March 15, 2019
Australia & New Zealand: Cyberattacks Against Financial Services Spike 138%
Posted November 1, 2018
Cybercrime is having a seismic impact on the financial services industry throughout the Australia & New Zealand region, as revealed in our latest regional Cybercrime Report.
According to the head of the Australian Cyber Security Centre, Alastair MacGibbon, one in four Australians were hit by cybercrime last year, which equates to over 6 million Australians. The impact of fraud can be potentially catastrophic for the individuals who fall victims, worrying about the potential financial implications and being prevented from carrying out other legitimate transactions.
It is therefore imperative that ANZ businesses go above and beyond to protect their consumers who are transacting and banking on their websites and apps from the rising tide of cybercrime.
Locating ANZ Cybercrime Trends
Latest analysis from the ThreatMetrix Digital Identity Network shows that this market is quickly becoming an epicenter of both inbound and outbound cybercrime. This data was captured from real cyberattacks originating to and from ANZ from April through June 2018.
Out of 81 million ANZ transactions analyzed within the ThreatMetrix Digital Identity Network during the second quarter, 2.9 million fraud attacks were detected and stopped. Additionally, more than 16 million automated bot attacks occurred within the region, representing a 33% increase in just 90 days.
A particular area of concern was a 138% growth in attack rates on financial services transactions coming from ANZ (from Q1 to Q2 2018) which was a higher jump than in any other region.
Australia has appeared on the list of top 10 countries of origin for cyberattacks nine times in the last 14 quarters between 2015 and Q2 2018. And it also appears to be a prime target for attacks coming from outside its own borders, appearing among the top 5 most targeted nations by malicious actors in the US, UK and China.
This demonstrates the increasingly globalized nature of cybercrime; with increasingly sophisticated ways to spoof locations and with stolen identity data disseminating rapidly across the globe on the Dark Web, attackers will increasingly seek targets in far-away locations to expand their reach and evade law enforcement.
But that’s not the whole story. During the Q2 period, ThreatMetrix was able to flag nearly 600 sanctions violations, whereby actors from countries on the UN sanctions list used a proxy IP to pretend to be from Australia or New Zealand.
Whether for detecting cross-border fraud attacks or sanctions violators, a crucial tool for our customers is the most powerful proxy-piercing technology on the market that can flag users that are looking to mask their true whereabouts for malicious purposes.
Targeting Achilles’ Heel
As the nature and volume of attacks on individuals and businesses in ANZ indicate, criminals are bypassing the hardened defenses most financial institutions have in place by targeting the weakest link in these organizations’ cybersecurity: customers.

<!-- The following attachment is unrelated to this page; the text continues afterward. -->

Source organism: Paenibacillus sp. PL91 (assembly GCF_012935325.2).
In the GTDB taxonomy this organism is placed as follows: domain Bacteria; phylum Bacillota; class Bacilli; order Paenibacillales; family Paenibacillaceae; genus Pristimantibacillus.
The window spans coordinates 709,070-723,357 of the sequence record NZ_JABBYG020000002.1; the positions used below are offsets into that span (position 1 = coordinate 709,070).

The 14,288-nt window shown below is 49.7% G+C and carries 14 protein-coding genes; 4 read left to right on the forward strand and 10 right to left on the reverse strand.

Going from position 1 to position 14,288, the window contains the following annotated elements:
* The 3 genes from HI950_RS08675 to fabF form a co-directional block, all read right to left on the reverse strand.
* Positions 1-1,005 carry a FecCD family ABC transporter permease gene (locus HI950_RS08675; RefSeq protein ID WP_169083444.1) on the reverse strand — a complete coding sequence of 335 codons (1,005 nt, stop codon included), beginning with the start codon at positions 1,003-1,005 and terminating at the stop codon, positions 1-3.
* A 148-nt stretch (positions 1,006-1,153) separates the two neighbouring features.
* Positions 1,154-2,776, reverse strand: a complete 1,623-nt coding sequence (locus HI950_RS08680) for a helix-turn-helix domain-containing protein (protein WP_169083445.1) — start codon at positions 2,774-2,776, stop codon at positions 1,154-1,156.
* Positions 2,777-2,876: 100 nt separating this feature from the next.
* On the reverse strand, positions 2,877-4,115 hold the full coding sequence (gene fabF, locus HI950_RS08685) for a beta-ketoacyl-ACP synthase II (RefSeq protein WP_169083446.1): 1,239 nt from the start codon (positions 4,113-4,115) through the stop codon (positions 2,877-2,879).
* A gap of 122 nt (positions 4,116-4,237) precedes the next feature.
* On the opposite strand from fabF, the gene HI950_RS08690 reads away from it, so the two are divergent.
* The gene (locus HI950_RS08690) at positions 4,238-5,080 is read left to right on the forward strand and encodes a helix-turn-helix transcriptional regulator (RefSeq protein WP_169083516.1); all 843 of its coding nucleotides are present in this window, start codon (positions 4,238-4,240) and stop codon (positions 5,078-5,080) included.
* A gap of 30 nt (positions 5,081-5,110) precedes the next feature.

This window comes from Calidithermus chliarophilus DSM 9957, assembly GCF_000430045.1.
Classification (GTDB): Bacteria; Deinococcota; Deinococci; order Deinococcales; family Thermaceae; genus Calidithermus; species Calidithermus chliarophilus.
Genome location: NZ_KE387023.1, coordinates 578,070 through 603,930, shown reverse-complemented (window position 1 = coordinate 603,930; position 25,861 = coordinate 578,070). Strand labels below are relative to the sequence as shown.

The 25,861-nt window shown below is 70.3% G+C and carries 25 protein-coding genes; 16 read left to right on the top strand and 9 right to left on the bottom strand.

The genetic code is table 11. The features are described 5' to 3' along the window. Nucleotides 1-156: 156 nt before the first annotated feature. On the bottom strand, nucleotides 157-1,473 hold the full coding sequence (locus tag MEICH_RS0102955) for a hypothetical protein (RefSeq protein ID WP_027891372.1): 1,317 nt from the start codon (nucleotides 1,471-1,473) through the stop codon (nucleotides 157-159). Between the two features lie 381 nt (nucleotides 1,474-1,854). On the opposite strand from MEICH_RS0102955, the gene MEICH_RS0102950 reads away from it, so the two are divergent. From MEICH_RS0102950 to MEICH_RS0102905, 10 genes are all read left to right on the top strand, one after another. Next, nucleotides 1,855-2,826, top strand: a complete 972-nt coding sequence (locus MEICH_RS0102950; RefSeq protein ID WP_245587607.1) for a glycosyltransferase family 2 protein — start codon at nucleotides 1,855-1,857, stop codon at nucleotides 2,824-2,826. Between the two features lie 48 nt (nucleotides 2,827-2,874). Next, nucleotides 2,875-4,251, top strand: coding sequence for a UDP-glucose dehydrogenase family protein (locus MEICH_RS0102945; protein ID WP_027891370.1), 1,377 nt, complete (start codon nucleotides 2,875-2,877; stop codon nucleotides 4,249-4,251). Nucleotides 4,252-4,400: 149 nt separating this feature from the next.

When an individual’s or a business’ identity can be successfully spoofed, malicious actors gain access to systems needed to hijack bank accounts, apply for fraudulent loans, make illegal purchases, launder money and more.
Beyond direct losses, the aftershocks can be just as devastating. In the event an attack results in a data breach, financial institutions can expect to face an average loss of $12 million, according to the 2018 Cost of a Data Breach Study from Ponemon Institute. Seven in ten customers won’t think twice about leaving a bank if cybercriminals gain access to customer data. And the negative publicity generated by these events can dampen customer acquisition and retention for months.
Factor in the regulatory fines associated with a growing number of consumer privacy and anti-money laundering (AML) laws in markets around the world, and it’s easy to see why cybercrime has the ground shifting under the industry’s feet.
In the face of all of this, many FIs are looking for ways to beef up their existing user authentication mechanisms, sometimes with biometrics, step-ups and more.
Others are augmenting these and other security technologies with modern, digital identity-based user verification and assessment solutions that help defend against cybercriminals wielding stolen identity credentials. The challenge here is gaining access to global threat intelligence like that generated by the ThreatMetrix network, which draws real-time intel from thousands of companies spanning numerous industries worldwide.
Firms that have deployed such solutions report dramatic reductions in successful cyberattacks that leverage stolen identity data. What’s more, the same technologies virtually eliminate the need for out-of-band authentication, helping deliver a slick, seamless user experience to legitimate customers.
Right about now, anything that absorbs some of the shock of cybercriminal attacks can be a very wise investment.
For more about cybercrime trends in the ANZ region, download a copy of the Q2 2018 ANZ Cybercrime Report.